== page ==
There are better and worse ways to accept constructive criticism

Idaho and the Odd Case of the Gibberish Hands

The mural in Idaho bears the words “ask,” “understand,” “listen,” and “look.”
If only those involved had started by taking their own advice.

The comments started appearing on Idaho Falls Downtown Development Corporation’s Facebook post pretty quickly after they proudly announced their new mural. They stated that the mural was about, “communication, specifically the beauty of American Sign Language.” Unfortunately, the mural depicted hands that were engaging in something that was not quite ASL, and it quickly emerged that the artist was not Deaf or an ASL user herself.

“Sad that no one stopped and thought ‘maybe we should not include a language we don’t know and that belongs to a group of extraordinary marginalized people’ before completion of this project,” commented one woman on that Facebook post. There were several amusing attempts to figure out what the giant hands were in fact saying. (There was widespread agreement that the last one, that was meant to depict the sign for “look,” was actually closest to “where.”)

Deaf people are very familiar with ASL being viewed as something “pretty” or “fun” or “inspiring,” divorced from its context as a living language. We see a lot of that in what music videos tend to be most popular (spoiler: it’s the ones by non-fluent hearing people), and the occasional freak-outs about “expressive” ASL interpreters. (Such as during Hurricane Irma, Hurricane Sandy, and Hurricane Matthew.)

One great thing about social media is that it offers the opportunity to address these issues. And the Idaho Falls Downtown Development Corporation really got lambasted on Facebook.

At first, they were defensive, posting a really pretty ludicrous artist’s statement, and asking that people review it “for clarity.” It read, in part:

The subject matter of American Sign Language and communication in general was my choice of subject for a mural meant to represent groups represented by the ACLU, such as the Deaf Community. I did consult a friend who teaches ASL for the signs and did supplemental research. That being said, it’s a complex challenge to show hands in movement especially without the context of a face. I appreciate your feedback about the signs. I hope that you can connect with the meaning of the mural, which is this:

It’s sometimes hard to listen to what seems unsavory, see something that seems wrong, understand something new, and ask about something you’d rather not know. However, that’s the only way that we can grow. We can’t assume the worst intent. The world, and people, are more beautiful and forgiving than that. That’s why communication and understanding are so important.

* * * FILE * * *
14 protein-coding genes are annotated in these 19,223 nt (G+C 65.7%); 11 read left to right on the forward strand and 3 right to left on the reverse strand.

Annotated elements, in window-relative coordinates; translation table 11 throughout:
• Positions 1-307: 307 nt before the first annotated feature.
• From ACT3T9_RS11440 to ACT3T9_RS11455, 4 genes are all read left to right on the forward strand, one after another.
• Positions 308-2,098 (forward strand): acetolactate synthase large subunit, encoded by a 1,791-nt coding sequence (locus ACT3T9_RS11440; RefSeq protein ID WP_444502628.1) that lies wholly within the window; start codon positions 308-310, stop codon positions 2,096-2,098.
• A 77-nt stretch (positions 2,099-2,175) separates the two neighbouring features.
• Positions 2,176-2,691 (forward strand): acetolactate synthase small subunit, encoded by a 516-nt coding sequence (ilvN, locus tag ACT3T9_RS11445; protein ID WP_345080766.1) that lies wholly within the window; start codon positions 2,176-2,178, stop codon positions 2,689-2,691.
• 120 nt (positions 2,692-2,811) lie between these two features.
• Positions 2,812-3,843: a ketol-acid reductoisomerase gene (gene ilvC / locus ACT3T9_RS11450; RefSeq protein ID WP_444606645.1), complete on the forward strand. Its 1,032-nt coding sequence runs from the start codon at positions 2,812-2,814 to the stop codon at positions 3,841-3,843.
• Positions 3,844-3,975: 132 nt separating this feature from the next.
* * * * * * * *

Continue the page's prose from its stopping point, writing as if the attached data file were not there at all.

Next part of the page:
Even if the artist had the best intent, execution matters, too. Communication and understanding are definitely important! It might have been a good idea to communicate with and understand the Deaf community’s perspective on something that was meant to represent and honor them before the mural got too far along in the planning stages. Nobody doubts that it’s complex to show hands in movement especially without the context of a face. That’s something to fold into the design.

As the outcry continued, Idaho Falls Downtown Development Corporation switched tactics. They edited their original post to say:

In response to this Facebook post, allies and members of the Deaf Community expressed concern about the sensitivity of the piece. Our project team and the local Idaho Falls Committee have reviewed these comments and we are seeking first to understand. Know that we are listening. We are proactively reaching out to members of the Deaf Community and advocates and inviting them to participate in a conversation about the best way to proceed.

Our goal with creating this work in Idaho Falls was to give an artist a platform from which to express an idea important to the artist and relevant to the work of the ACLU. We know that actions speak louder than words, and we do intend to act. But, before anything, we want to say we are sorry for our insensitivity. Regardless of our good intentions, we have offended beloved members of both the hearing and the Deaf Communities, and we regret that.

We want to thank our fellow community members for expressing these valid concerns and sharing their stories. Thank you in advance for your patience as we handle these concerns with care.

It remains to be seen, of course, how exactly these concerns are “carefully handled.” This might well go the route of waiting things out rather than actually changing anything. But they did take responsibility, and they did apologize, even managing to avoid the dreaded “sorry if you were offended” construction. They’re reaching out to the Deaf Community and advocates. So, kudos to them. It’s awesome to see these kinds of realizations dawn and see the progress that is made when you really do ask, listen, look, and understand.

The entire mural. Artist: Kelly Sheridan.
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